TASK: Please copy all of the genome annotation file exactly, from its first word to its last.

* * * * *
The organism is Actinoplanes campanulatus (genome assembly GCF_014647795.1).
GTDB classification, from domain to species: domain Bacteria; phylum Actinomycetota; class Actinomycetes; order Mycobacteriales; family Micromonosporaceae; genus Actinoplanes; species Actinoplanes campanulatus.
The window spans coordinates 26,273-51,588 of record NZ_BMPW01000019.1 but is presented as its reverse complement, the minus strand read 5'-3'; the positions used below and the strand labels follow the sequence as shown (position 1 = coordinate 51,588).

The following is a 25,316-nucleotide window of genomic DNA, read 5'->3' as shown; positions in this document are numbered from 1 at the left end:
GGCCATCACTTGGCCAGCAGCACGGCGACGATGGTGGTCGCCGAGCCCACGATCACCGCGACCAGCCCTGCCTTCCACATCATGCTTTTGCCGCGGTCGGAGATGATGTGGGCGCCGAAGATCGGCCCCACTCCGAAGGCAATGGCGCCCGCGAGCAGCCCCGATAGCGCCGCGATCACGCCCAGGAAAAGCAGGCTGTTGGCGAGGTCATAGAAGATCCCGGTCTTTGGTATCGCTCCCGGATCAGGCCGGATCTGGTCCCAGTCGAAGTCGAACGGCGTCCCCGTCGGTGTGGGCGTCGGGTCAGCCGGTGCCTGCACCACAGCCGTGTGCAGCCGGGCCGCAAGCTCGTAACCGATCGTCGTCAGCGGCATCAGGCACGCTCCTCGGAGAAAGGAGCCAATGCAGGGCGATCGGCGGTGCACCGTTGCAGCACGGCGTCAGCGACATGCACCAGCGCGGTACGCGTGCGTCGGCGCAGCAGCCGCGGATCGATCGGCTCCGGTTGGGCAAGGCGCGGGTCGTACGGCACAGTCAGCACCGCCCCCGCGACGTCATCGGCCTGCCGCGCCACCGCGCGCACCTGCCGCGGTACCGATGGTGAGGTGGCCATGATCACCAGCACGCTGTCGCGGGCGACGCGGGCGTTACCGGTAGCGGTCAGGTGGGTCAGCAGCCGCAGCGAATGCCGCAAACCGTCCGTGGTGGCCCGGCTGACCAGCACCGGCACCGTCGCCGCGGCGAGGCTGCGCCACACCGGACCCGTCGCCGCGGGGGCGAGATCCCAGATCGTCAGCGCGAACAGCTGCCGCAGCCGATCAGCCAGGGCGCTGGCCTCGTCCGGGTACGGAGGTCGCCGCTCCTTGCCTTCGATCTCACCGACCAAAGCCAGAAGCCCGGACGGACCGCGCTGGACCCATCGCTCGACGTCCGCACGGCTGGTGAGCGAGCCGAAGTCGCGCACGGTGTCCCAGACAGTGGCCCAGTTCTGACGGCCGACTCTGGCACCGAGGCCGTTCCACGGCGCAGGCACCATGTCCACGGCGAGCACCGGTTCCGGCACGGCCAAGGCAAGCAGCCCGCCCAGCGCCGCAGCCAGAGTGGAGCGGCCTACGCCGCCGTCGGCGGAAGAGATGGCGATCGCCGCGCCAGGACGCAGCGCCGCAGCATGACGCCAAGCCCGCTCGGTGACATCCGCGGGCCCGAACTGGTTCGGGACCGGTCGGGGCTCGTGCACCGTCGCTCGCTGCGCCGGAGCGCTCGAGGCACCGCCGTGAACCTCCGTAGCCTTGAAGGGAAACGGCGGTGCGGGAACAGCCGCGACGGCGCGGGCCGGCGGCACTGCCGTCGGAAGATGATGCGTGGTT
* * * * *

The organism is Actinoplanes campanulatus (genome assembly GCF_014647795.1).
GTDB classification, from domain to species: domain Bacteria; phylum Actinomycetota; class Actinomycetes; order Mycobacteriales; family Micromonosporaceae; genus Actinoplanes; species Actinoplanes campanulatus.
The window spans coordinates 26,273-51,588 of record NZ_BMPW01000019.1 but is presented as its reverse complement, the minus strand read 5'-3'; the positions used below and the strand labels follow the sequence as shown (position 1 = coordinate 51,588).

The following is a 25,316-nucleotide window of genomic DNA, read 5'->3' as shown; positions in this document are numbered from 1 at the left end:
GGCCATCACTTGGCCAGCAGCACGGCGACGATGGTGGTCGCCGAGCCCACGATCACCGCGACCAGCCCTGCCTTCCACATCATGCTTTTGCCGCGGTCGGAGATGATGTGGGCGCCGAAGATCGGCCCCACTCCGAAGGCAATGGCGCCCGCGAGCAGCCCCGATAGCGCCGCGATCACGCCCAGGAAAAGCAGGCTGTTGGCGAGGTCATAGAAGATCCCGGTCTTTGGTATCGCTCCCGGATCAGGCCGGATCTGGTCCCAGTCGAAGTCGAACGGCGTCCCCGTCGGTGTGGGCGTCGGGTCAGCCGGTGCCTGCACCACAGCCGTGTGCAGCCGGGCCGCAAGCTCGTAACCGATCGTCGTCAGCGGCATCAGGCACGCTCCTCGGAGAAAGGAGCCAATGCAGGGCGATCGGCGGTGCACCGTTGCAGCACGGCGTCAGCGACATGCACCAGCGCGGTACGCGTGCGTCGGCGCAGCAGCCGCGGATCGATCGGCTCCGGTTGGGCAAGGCGCGGGTCGTACGGCACAGTCAGCACCGCCCCCGCGACGTCATCGGCCTGCCGCGCCACCGCGCGCACCTGCCGCGGTACCGATGGTGAGGTGGCCATGATCACCAGCACGCTGTCGCGGGCGACGCGGGCGTTACCGGTAGCGGTCAGGTGGGTCAGCAGCCGCAGCGAATGCCGCAAACCGTCCGTGGTGGCCCGGCTGACCAGCACCGGCACCGTCGCCGCGGCGAGGCTGCGCCACACCGGACCCGTCGCCGCGGGGGCGAGATCCCAGATCGTCAGCGCGAACAGCTGCCGCAGCCGATCAGCCAGGGCGCTGGCCTCGTCCGGGTACGGAGGTCGCCGCTCCTTGCCTTCGATCTCACCGACCAAAGCCAGAAGCCCGGACGGACCGCGCTGGACCCATCGCTCGACGTCCGCACGGCTGGTGAGCGAGCCGAAGTCGCGCACGGTGTCCCAGACAGTGGCCCAGTTCTGACGGCCGACTCTGGCACCGAGGCCGTTCCACGGCGCAGGCACCATGTCCACGGCGAGCACCGGTTCCGGCACGGCCAAGGCAAGCAGCCCGCCCAGCGCCGCAGCCAGAGTGGAGCGGCCTACGCCGCCGTCGGCGGAAGAGATGGCGATCGCCGCGCCAGGACGCAGCGCCGCAGCATGACGCCAAGCCCGCTCGGTGACATCCGCGGGCCCGAACTGGTTCGGGACCGGTCGGGGCTCGTGCACCGTCGCTCGCTGCGCCGGAGCGCTCGAGGCACCGCCGTGAACCTCCGTAGCCTTGAAGGGAAACGGCGGTGCGGGAACAGCCGCGACGGCGCGGGCCGGCGGCACTGCCGTCGGAAGATGATGCGTGGTT